For its part, Hezbollah renewed its demand for the formation of a national unity government in which all parties are represented in proportion to the size of their representation in Parliament.
MP Mohammad Raad, head of Hezbollah’s bloc in Parliament, said that delay in the Cabinet formation would increase political tensions and push the country toward chaos and instability.
“The only way to form an appropriate government which can act responsibly to prevent a [power] vacuum in this sensitive and delicate moment through which Lebanon is passing is through national unity, national unanimity or national integration,” Raad told a rally in the southern town of Hanaway.
He called for all influential political parties, “which have a serious and genuine representation in Parliament,” to be included in “an all-embracing national government that can move Lebanon from a state of crisis and tensions to a state of searching for realistic and serious solutions.”
Hezbollah MP Hasan Fadlallah said the growing concern for the country’s civil peace, stability and unity required the formation of a national unity government to carry out its security, political and economic responsibilities.
Referring to the bombing in the southern suburbs, he said at a graduation ceremony in the southern town of Sultaniyeh: “Despite all this malice, hatred and education on killings and crimes we have witnessed, we need today a national unity government that reflects a genuine representation, unites the country, works to ward off dangers and tries to defuse tensions.”
Progressive Socialist Party leader MP Walid Jumblatt reiterated his call for an all-embracing Cabinet that prioritizes the interests of citizens.
“We call again for the formation of a Cabinet of national interest with the participation of all factions,” Jumblatt said in a speech read on his behalf by former PSP secretary-general Sharif Fayyad at a news conference in the mountain town of Aley.
He warned that the continued power vacuum would disrupt people’s affairs and hamper solutions to the country’s worsening socio-economic problems.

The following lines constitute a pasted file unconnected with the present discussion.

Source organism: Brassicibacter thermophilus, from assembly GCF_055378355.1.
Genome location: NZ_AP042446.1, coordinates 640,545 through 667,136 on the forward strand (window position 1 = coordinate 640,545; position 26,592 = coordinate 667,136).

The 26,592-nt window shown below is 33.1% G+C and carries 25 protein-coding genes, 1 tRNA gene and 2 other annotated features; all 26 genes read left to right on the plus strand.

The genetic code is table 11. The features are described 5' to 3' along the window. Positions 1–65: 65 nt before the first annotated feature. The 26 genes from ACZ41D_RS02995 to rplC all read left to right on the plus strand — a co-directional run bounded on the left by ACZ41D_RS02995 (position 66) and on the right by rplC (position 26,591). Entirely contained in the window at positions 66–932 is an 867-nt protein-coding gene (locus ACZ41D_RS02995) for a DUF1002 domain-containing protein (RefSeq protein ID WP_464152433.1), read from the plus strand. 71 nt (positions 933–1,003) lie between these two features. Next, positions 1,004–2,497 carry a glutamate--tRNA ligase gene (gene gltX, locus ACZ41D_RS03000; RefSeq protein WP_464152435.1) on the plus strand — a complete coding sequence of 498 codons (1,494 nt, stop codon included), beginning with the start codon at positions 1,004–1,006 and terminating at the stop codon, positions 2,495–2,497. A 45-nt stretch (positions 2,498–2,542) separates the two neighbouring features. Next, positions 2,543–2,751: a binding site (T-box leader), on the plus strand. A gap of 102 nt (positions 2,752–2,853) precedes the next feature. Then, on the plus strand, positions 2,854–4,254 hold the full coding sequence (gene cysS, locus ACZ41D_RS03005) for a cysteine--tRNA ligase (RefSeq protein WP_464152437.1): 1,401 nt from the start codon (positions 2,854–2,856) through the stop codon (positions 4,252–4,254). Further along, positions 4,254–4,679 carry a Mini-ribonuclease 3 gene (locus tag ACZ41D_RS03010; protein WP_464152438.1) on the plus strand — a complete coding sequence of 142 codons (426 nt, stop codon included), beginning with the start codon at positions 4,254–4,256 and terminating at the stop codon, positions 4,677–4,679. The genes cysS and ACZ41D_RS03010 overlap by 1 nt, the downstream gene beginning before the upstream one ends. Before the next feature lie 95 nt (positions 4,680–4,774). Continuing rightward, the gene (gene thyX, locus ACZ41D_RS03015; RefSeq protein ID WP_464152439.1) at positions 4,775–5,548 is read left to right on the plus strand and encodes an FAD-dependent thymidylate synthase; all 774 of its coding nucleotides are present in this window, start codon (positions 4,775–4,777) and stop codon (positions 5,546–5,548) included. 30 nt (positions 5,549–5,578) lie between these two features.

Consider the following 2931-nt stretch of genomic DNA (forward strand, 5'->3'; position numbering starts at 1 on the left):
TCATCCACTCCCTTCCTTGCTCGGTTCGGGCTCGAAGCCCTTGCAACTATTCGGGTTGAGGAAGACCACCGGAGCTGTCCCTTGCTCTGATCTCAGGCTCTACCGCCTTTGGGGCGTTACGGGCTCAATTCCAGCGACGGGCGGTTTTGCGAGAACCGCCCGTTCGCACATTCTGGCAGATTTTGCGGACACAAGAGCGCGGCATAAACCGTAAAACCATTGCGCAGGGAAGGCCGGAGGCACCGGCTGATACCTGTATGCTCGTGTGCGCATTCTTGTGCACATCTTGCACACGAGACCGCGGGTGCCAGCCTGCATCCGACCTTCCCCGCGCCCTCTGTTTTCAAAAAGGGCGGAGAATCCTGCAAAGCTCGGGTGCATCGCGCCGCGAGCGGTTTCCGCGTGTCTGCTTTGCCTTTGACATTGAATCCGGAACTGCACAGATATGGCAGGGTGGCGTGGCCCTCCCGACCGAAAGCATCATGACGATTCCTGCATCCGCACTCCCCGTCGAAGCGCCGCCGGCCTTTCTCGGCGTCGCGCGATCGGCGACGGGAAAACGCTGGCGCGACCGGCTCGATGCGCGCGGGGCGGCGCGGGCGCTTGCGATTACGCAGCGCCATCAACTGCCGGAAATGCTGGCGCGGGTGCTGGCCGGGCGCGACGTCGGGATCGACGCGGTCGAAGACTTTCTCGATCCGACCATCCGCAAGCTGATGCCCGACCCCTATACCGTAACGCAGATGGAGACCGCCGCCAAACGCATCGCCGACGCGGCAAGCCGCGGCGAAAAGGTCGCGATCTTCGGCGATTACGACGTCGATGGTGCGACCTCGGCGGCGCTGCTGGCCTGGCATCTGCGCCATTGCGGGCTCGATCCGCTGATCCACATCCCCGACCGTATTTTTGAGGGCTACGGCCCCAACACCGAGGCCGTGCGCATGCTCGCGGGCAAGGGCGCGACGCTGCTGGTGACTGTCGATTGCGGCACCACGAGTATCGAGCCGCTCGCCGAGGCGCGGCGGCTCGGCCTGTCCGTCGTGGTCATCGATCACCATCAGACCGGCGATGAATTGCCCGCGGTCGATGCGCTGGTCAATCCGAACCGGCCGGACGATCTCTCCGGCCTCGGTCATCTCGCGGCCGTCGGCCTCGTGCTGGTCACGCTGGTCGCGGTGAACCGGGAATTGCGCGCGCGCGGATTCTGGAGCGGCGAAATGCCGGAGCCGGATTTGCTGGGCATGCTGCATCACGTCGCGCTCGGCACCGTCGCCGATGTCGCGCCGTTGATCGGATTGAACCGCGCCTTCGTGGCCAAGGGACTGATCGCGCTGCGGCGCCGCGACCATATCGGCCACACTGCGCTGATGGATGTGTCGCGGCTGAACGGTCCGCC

The PSP chief also renewed his call for National Dialogue between the March 8 and March 14 parties to resolve the deepening political and economic crises.
“We will not back off from dialogue. We will not back off from adherence to civil peace no matter what the price is. We will not retreat from stability,” Jumblatt said.
The bloc of Zahle’s March 14 MPs condemned the Ruwaiss bombing and urged the formation of “a salvation government” as soon as possible to serve as “a safety valve” for the country in the face of security threats.
The MPs called on the Lebanese in a statement after their meeting in the eastern city to show “vigilance and responsibility and cooperate with security forces in order to overcome this difficult stage.”
Sleiman has indicated that if a government embracing all the political parties could not be formed, the alternative is a neutral Cabinet.
Hezbollah and its March 8 allies have warned against forming a neutral or a fait accompli Cabinet.
Free Patriotic Movement leader MP Michel Aoun has accused Sleiman and Salam of seeking to form a one-sided, fait accompli Cabinet and warned that such a government would lead Lebanon to ruin.
Hezbollah leader Sayyed Hasan Nasrallah has also warned that forming a fait accompli government would be a “big mistake” for the country.
The March 14 coalition, which has demanded a neutral, nonpartisan government, has rejected Hezbollah’s participation in the Cabinet before it withdraws its fighters from Syria.